Now that most of the 2018 annual reports have been published, we are noticing a clear trend towards Integrated Reporting. Financial and non-financial information are integrated in one report. It is clear that it is more than just adding a 'corporate social responsibility' chapter. It is even about more than just reporting, but about an integrated process and an integrated strategy.
Long-term vision of the value chain
Integrated reporting is a way for a company to offer its stakeholders a holistic view of the financial and non-financial business impact. In essence, with integrated reporting, a company looks in the mirror and asks itself the following questions:
- What does the future look like?
- How does my business strategy position itself in this regard?
- How can I create maximum added value for all stakeholders in the long term?
More concrete, for example, it is about the impact of the future scarcity of raw materials on the company's activities. Or how a company can respond to demographic evolutions or the mobility challenge.
The traditional approach to financial reporting is more about looking back on the basis of figures. Non-financial information is already being published by various companies in a separate sustainability report (whether or not as a chapter in the annual report). In this report there is usually no link to the financial information.
Both approaches (based on financial or non-financial information) do not give a complete picture of a company. After all, a company is not only dependent on financial capital, but also on other resources, such as employees, natural resources and relationships with stakeholders.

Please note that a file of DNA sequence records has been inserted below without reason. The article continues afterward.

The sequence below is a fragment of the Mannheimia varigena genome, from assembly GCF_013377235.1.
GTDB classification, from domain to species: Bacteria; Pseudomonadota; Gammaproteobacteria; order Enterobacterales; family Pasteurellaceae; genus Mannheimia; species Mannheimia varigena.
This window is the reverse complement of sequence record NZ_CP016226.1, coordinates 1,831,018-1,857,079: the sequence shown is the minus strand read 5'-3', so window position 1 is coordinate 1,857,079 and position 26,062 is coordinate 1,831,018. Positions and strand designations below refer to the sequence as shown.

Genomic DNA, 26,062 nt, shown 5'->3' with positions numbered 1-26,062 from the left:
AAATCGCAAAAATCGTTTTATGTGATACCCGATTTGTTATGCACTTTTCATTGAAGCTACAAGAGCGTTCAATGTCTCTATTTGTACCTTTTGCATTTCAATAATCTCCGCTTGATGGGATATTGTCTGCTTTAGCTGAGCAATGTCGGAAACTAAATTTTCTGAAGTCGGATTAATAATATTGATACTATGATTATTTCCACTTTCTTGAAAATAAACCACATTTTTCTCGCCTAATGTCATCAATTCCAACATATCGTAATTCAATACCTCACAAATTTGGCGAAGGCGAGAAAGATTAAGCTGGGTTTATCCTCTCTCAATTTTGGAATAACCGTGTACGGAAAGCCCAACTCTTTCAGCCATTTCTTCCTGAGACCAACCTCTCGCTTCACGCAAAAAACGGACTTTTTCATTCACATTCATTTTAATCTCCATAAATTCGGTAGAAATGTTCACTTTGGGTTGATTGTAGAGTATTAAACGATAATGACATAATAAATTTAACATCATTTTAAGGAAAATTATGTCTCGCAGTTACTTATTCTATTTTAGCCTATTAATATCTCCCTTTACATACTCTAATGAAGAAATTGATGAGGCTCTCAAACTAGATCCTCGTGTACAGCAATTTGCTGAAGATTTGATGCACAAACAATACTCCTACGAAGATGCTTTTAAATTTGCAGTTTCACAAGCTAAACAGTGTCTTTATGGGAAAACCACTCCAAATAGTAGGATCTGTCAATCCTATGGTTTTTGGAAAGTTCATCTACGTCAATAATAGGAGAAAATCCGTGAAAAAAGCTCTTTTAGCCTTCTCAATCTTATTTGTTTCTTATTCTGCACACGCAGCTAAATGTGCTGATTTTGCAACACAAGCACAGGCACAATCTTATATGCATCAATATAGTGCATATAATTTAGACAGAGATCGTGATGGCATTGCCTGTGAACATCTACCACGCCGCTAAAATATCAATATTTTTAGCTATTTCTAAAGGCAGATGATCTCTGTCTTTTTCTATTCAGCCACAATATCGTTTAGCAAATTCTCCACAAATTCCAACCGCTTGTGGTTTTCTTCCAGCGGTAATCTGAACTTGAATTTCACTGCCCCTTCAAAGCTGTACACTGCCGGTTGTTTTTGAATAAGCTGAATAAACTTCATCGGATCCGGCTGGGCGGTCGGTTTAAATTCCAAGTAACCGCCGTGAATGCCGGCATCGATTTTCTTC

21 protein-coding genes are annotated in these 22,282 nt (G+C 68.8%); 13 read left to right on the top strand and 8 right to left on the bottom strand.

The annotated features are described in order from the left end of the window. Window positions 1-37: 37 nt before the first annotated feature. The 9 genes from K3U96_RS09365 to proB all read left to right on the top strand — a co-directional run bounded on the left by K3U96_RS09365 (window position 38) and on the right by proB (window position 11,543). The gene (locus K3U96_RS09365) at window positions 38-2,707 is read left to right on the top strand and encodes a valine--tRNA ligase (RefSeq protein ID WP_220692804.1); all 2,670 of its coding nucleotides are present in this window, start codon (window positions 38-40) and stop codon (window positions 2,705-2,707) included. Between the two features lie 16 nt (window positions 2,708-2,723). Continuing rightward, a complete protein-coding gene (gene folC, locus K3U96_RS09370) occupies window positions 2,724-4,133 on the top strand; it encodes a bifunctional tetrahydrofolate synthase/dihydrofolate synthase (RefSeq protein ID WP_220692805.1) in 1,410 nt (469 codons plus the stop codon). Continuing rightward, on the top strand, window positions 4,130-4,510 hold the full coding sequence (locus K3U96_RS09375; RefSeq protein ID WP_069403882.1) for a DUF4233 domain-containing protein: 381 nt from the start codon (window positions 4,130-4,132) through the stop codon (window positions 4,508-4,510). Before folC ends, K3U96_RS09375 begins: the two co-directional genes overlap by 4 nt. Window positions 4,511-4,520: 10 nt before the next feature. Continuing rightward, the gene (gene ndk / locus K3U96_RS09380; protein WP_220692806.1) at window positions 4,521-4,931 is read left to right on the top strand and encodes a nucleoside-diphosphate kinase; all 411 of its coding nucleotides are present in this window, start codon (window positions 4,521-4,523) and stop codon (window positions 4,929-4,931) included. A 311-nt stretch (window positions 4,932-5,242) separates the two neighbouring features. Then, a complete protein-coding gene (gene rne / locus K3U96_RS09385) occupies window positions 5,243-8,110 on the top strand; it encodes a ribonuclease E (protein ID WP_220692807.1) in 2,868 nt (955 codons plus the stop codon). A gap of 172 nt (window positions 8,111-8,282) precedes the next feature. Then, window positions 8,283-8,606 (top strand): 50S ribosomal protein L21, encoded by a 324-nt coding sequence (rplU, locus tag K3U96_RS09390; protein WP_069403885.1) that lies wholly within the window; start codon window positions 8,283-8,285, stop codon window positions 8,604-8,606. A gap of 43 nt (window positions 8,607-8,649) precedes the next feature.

Corporate social responsibility has long been a combination of charity and reputation management, without making major changes in the way business is done. Today, sustainable business is increasingly becoming the essence of the business strategy. And that evolution also translates into the annual report.
Reporting is not a goal in itself. It is a means to monitor and improve performance. In addition, it remains of course a way to communicate with stakeholders about achievements and future visions.
'The numbers tell the tale'. More insight into the non-financial aspects leads to concrete, operational changes. Good reporting establishes the link between the business strategy and the activities. An example: a life cycle analysis at product level gives a company insight into which phase of the chain actions must be taken to reduce the environmental impact.
If this knowledge is elevated to a strategic level, then producers in the electronics sector can, for example, succeed in reducing the energy consumption of their products in the usage phase. Or even: food product companies can use this information to reduce the sugar content of their products.
The EY report Is your nonfinancial performance revealing the true value of your business to investors? confirms the worldwide trend of increasing interest in non-financial information among investors. Non-financial performance plays a crucial role in the investment decisions of most investors (and this number has continued to increase during the past years). The study cites integrated reports and annual reports as the most useful sources of non-financial information for making investment decisions.
More than reporting
An integrated report shows how a company views its strategy, governance, performance, risks and prospects in the long term. An integrated report can only be prepared thanks to an integrated process that is based on integrated thinking.
Integrated reports describe the company through a so-called 'value creation model'. In addition to traditional capital (financial and raw materials), a company uses and realizes intellectual, human, social and natural capital. The model asks the following questions:
- What capital does a company use?
- What capital does it create?
It is interesting that the model clarifies interdependencies. For example: a company can increase the financial capital at the expense of natural or human capital.